Just when it seemed as if the sargassum that has been plaguing Cayman’s shoreline might be clearing up, another mat of the dense reddish-brown seaweed has washed ashore.
This time it has hit South Sound, as a new wave washed in overnight, and it continues to affect many other parts of the island.
Kayaking guides with Surfside Aquasports, which launches its kayaks from South Sound, said the seaweed has been plentiful for the past few days, but they were shocked to see how much had washed in Thursday morning. The company is operating as usual, as the seaweed does not affect the boats, however some tourists are not too keen on wading through the seaweed to get in the kayaks.
Sargassum is not harmful to humans and many species of sea creature thrive in the mats.
Nevertheless, the enormous quantities of it this year have left many across the Caribbean in a panic, as it threatens tourism industries, covering what are typically clear waters and pristine beaches.
An article in The Washington Post on Wednesday described the sargassum situation in Mexico. The country has been grappling with the seaweed since July, and the government hired 5,000 day laborers to rake seaweed from more than 100 miles of beaches.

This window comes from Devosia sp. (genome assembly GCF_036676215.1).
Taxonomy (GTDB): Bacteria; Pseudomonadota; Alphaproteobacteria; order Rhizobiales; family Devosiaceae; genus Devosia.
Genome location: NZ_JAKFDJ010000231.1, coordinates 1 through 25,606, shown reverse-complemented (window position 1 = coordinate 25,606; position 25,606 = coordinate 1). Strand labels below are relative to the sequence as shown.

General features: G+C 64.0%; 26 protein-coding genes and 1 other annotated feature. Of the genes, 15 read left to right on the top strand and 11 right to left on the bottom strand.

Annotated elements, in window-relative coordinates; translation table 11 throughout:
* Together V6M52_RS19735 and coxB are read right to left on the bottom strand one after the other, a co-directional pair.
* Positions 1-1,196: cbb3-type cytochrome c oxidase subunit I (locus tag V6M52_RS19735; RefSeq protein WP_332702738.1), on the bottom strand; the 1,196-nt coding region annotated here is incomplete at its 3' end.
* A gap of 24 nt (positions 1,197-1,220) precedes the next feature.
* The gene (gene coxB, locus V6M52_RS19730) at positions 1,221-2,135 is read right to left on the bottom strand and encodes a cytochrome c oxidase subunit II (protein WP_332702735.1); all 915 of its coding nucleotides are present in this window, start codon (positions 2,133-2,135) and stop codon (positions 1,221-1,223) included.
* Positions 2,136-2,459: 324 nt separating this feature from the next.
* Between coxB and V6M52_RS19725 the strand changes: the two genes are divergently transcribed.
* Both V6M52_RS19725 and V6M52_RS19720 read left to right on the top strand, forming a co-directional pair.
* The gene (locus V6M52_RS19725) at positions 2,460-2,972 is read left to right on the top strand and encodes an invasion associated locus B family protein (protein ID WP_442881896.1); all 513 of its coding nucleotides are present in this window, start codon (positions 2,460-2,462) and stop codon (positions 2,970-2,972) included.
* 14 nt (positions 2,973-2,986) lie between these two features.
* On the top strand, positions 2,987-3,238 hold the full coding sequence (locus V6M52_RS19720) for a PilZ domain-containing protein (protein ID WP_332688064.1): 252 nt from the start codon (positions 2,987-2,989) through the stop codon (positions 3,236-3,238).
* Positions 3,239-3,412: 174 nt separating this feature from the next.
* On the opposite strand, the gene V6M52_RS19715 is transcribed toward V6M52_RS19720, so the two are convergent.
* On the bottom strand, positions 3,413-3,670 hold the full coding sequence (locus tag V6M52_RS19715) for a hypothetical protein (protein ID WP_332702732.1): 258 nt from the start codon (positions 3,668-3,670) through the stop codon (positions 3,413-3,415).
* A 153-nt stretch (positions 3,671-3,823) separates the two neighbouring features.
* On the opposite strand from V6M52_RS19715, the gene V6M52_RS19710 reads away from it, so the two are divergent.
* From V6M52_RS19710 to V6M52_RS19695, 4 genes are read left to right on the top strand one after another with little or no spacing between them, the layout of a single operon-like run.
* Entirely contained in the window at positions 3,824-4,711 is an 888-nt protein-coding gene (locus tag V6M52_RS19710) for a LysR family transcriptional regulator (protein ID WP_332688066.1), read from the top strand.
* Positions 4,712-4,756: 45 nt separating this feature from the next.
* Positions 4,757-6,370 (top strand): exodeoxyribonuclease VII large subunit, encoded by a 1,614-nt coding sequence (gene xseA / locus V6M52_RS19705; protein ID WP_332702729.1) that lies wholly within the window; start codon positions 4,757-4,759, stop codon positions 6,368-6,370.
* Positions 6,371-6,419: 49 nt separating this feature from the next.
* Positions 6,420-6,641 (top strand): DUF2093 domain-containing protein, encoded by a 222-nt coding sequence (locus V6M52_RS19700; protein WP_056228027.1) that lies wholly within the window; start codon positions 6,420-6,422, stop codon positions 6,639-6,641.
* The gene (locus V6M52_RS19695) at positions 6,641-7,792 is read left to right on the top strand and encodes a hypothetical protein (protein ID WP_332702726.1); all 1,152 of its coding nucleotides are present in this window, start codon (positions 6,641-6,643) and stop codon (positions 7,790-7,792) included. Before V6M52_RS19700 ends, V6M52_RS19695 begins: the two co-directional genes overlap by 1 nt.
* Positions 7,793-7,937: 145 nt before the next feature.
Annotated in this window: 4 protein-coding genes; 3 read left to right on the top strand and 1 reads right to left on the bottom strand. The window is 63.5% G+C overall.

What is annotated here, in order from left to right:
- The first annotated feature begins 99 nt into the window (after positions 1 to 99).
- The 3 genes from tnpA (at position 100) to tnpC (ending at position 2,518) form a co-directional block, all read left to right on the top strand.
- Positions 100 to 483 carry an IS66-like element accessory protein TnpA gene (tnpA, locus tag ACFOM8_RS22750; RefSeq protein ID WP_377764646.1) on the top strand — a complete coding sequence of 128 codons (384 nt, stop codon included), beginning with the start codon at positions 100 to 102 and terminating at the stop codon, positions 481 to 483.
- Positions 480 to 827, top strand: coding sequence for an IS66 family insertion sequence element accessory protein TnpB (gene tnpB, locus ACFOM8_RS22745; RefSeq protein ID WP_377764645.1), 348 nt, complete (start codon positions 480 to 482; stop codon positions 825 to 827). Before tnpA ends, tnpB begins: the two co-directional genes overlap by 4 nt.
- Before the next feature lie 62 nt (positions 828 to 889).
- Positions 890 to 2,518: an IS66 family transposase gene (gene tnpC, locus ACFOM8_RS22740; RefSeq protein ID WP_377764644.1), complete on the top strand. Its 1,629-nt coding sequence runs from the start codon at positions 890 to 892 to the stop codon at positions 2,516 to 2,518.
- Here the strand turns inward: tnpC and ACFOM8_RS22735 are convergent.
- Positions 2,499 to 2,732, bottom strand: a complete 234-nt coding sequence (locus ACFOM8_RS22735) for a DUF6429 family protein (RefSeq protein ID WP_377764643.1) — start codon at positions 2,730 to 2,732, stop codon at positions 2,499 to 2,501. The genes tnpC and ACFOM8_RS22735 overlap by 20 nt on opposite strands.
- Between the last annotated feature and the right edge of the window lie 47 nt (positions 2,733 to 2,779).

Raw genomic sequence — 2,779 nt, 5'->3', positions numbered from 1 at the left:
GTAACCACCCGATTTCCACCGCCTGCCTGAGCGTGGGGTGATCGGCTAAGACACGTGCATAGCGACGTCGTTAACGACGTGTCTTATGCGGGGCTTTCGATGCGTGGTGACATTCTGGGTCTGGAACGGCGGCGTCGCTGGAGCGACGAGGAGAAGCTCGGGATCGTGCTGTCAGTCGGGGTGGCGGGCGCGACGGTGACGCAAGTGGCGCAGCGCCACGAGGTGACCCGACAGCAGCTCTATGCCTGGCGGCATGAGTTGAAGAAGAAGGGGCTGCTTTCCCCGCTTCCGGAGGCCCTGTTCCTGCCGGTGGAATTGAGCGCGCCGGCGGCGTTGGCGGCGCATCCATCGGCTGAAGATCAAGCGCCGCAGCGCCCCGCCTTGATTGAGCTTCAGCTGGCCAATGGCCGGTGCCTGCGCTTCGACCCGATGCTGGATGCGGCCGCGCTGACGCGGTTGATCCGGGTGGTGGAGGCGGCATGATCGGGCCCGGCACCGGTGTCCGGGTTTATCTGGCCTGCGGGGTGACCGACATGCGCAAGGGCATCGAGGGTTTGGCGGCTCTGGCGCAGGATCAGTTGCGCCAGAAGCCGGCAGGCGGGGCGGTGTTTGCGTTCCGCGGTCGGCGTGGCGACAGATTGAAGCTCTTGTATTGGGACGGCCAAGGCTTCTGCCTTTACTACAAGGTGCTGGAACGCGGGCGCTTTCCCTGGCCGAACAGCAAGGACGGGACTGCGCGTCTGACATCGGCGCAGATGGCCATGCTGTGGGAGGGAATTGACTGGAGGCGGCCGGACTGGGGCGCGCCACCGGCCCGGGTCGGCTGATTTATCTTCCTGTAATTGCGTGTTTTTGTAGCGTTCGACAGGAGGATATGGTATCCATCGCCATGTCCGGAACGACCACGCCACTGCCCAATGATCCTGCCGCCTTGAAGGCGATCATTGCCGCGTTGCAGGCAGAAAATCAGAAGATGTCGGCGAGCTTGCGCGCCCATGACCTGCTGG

The country has deployed its navy to track the seaweed and launched research voyages to study the cause of this year’s influx, according to The Washington Post article.
No one knows just yet what is to blame for this year’s seaweed explosion. What scientists can say for certain, however, is that it is worse this year than any other year on record.
Chuanmin Hu, professor of optical oceanography at the University of South Florida, tracks the sargassum bloom in the Sargasso Sea by satellite.
“Compared to any year, this year is the largest, and we have the numbers,” Mr. Hu told the Cayman Compass. “It’s not just based on a few images, it’s based on rigorous analysis.”
Mr. Hu has been studying sargassum for five years. He said the bloom really started exploding in 2010, but this year the bloom is “several times” larger than in 2014.
“This year is abnormal,” Mr. Hu said. “It used to just occur in the spring and summer … but now it’s every month you see this.”
A big bloom does not necessarily mean more sargassum will wash ashore, as that is dependent on a variety of factors including winds and currents.
Mr. Hu said scientists are trying to work on a system that could track the sargassum to forecast where it might be heading, “but we don’t have such a system in place yet.”
“Sargassum is not new … but it has become so much bigger in the tropical Atlantic, so what caused it, we don’t know,” Mr. Hu said. “We’re trying to solve this puzzle.”